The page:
Shawn L. Bird

Original poetry, commentary, and fiction. All copyrights reserved.

snippet of #8 April 26, 2014

Filed under: Poetry — Shawn L. Bird @ 8:23 pm

This is from a novella called Number Eight.  It’s the chapter my students read that I refer to in the poem posted just before.  Kieran is 16.  He’s narrating.


The air conditioning on Dad’s truck wasn’t working, and it was hot out.  We were both sweltering on the drive home.

“Let’s go in here,” Dad said, pulling into the nearly empty parking lot of a sports bar.

“I can’t go in there.  I’m under age.”

“Nah.  It’ll be fine.  Jed runs this place.”

Jed was one Dad’s old friends.  He was a one legged, ex-con with three ex-wives.  Dad always seemed to know what bar he was tending.  Twice when I was a kid Dad had left me out in the parking lot while he went inside to ‘have a talk with Jed.’  Once I’d waited two hours.  Once it was four.  That time, Sara was in her car seat.  It had been cold, and I’d had to dig a filthy, tattered, stinking dog blanket out of the trunk to drape over us.  We’d huddled together, watching the clouds our breath made until we fell asleep.  A social worker had woken us up hammering on the window.

Dad moved out after that.

We sat in a corner booth in the nearly empty bar.  Jed limped over and slapped Dad on the back in greeting.  “About time you came to see me!”

“A pitcher of your best on tap,” Dad announced, grinning, “for this fine young man and me.”

Jed didn’t even ask for my ID.  He just headed back to the bar, grabbed a pitcher, and set it under the tap.  “So how’s life in Fort Mac?” he asked Dad.

“Profitable.  You should head up there.  You’d make a fortune.”

Jed laughed.  “I like my climate milder.”  He set the pitcher on the table, and put mats and mugs beside it.

“You’re getting soft,” said Dad, reaching for the pitcher and pouring us each a mug.

“I’m tired of rough life.  I’ve got a comfortable girl, a comfortable job, and a comfortable house.  You should try it.”

Dad laughed.  They started to reminisce about their youthful adventures which seemed mostly about drinking, driving too fast, and other times they should have died, but didn’t.

I tuned them out.  I inhaled the beer.   It was sweet and pungent.  I sipped cautiously.  It was cold and golden.  I tilted the mug and drained it.

Dad grinned as he talked to Jed, and re-filled it.

I stared at the mug, then turned my attention to the football game playing on the big screen.  I drank and watched.  I imagined riding a turbo dirt bike through the hills, far from my troubles.  I watched the players running like ants across a striped green sock.

The mug never seemed to empty.  Three more pitchers were delivered to the table.

Dad played pool with a couple of guys who challenged him.  There was laughter, groaning, and shouting.

I watched the football game as the players wove their way unsteadily across the field.  When they were tackled, I closed my eyes.  It hurt.

Eventually, as the quarterback fell to the ground, I groaned, and tipped onto over with him into blackness.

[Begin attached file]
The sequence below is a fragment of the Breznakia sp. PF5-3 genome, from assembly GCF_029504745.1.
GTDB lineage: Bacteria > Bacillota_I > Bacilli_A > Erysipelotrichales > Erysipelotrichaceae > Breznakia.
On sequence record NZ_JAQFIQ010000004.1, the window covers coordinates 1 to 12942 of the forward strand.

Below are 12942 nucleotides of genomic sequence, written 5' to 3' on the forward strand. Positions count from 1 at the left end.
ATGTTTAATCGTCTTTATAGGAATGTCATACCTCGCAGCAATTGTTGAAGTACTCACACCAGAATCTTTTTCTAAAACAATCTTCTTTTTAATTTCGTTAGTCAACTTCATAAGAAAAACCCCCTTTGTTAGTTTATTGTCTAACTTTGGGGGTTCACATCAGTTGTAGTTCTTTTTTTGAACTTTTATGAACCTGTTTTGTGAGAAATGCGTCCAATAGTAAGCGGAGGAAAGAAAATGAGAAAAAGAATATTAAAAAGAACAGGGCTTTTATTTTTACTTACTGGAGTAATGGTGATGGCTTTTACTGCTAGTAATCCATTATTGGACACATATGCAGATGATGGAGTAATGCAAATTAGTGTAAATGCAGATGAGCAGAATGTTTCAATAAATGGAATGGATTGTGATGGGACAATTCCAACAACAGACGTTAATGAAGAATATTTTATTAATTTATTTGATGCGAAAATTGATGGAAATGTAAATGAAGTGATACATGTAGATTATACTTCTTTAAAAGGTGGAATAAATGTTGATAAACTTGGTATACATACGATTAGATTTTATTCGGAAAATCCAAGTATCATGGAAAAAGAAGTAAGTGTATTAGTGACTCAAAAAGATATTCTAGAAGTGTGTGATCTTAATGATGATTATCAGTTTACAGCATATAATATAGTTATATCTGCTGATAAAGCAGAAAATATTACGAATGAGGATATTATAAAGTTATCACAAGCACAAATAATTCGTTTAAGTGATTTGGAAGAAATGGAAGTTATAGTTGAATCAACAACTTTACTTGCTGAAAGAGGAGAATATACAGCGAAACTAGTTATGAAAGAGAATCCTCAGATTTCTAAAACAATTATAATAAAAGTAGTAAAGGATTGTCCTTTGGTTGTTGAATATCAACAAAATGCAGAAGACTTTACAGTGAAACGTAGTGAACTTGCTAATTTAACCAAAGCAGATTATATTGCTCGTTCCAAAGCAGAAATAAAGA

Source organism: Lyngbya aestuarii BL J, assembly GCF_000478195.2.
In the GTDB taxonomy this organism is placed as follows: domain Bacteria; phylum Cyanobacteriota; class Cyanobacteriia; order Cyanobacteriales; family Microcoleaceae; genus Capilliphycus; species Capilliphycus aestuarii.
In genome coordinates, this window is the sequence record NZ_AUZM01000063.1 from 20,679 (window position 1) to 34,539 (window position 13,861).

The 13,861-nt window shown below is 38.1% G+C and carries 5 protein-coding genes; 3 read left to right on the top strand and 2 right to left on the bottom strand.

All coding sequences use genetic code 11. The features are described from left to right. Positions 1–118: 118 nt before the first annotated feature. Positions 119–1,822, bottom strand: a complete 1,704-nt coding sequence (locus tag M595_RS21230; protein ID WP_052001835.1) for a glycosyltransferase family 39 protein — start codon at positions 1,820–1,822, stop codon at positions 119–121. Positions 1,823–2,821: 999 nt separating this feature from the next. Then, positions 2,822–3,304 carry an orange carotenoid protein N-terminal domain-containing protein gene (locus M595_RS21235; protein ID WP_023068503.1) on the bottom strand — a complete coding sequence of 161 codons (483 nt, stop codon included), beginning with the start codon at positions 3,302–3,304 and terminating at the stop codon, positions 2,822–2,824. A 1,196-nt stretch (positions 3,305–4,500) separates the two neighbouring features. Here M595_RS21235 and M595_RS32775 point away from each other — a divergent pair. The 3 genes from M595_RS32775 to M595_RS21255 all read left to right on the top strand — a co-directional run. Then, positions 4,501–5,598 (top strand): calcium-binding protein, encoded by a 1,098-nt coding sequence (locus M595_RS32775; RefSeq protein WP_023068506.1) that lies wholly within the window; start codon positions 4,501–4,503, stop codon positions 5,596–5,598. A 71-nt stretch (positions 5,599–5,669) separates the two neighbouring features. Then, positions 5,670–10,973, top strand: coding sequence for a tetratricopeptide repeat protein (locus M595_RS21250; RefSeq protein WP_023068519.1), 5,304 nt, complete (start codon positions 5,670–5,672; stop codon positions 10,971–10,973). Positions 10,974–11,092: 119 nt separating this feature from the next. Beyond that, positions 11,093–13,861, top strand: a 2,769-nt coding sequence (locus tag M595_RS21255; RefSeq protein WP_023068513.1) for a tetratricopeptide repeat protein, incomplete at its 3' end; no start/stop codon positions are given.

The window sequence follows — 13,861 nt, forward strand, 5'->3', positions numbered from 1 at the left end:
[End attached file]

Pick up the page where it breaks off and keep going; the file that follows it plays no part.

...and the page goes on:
When I came to, it was to find Jed and Dad tugging me to stand.  I staggered out to the truck.

A hammering woke me up.  My eyes were glued together.  I forced them apart, and squinted from the white hot glare they revealed.  I shut them again.  It was so hot, that it was like being in a beer steam bath.

“You’re drunk,” Sara announced.

“I never get drunk,” I muttered.  My voice echoed painfully in my head.

“Then why are you sleeping in Dad’s truck, stinking like a brewery at seven in the morning?”

I swallowed.  My tongue felt hairy.

She hit the button and unlocked my door.  The click sounded like a grenade going off under my ear.  I groaned.

“Come on, stinko.  Let’s get you into a shower.”

“You can’t lift me.  You’re pregnant.”

“Yeah, well, then I guess you’d better walk yourself, hadn’t you?  Come on.”  She pulled my arm and I squinted through the narrowest slits I could make and still see something. I unfolded my legs and slid them onto the ground.  I waved back and forth like a flag pole in a hurricane.

Sara giggled.  “I’ve never seen you drunk.”

“I’m not drunk.  I don’t drink.  Remember?”  I squinted down at her.  “You’d better not drink, either.  It’s not good for babies.”  I stretched out to put a hand on her belly.  It seemed like I reached for miles until I found it.  “You’ll turn its brain to lace if you drink.   I’ve seen pictures.  Don’t drink!”

“I am not drinking, Kieran.  You did.  Get inside before you ruin your reputation as the sober, responsible kid.”  She smirked at me, and tugged harder.

I took one unsteady step and then another, guided by her firm arm on my elbow.  “There you go.  Good job!” she said.   She pushed me into the bathroom, and shut the door.  “I’ll call the dairy and tell them you’re too sick to come to work today,” she said.  She sounded just like Mom.

I stared at the water in the toilet, and suddenly I was desperate to pee.  I reached down to undo my fly, but I couldn’t make the zipper work.  My fingers couldn’t find the pull tab.  I fumbled, cursing my fingers, the zipper, and my dad.  Then I pissed myself.

I stared at the yellow puddle underneath me.  I folded onto the floor, tears dripping off my chin, piss burning my leg.  Disgust rose in my throat.  My mouth not having a pull tab, I stuck my head in the toilet, and vomited my self-revulsion.  I was my father all over again.


One Response to “snippet of #8”

  1. […] I shrug, and hand them some papers. […]

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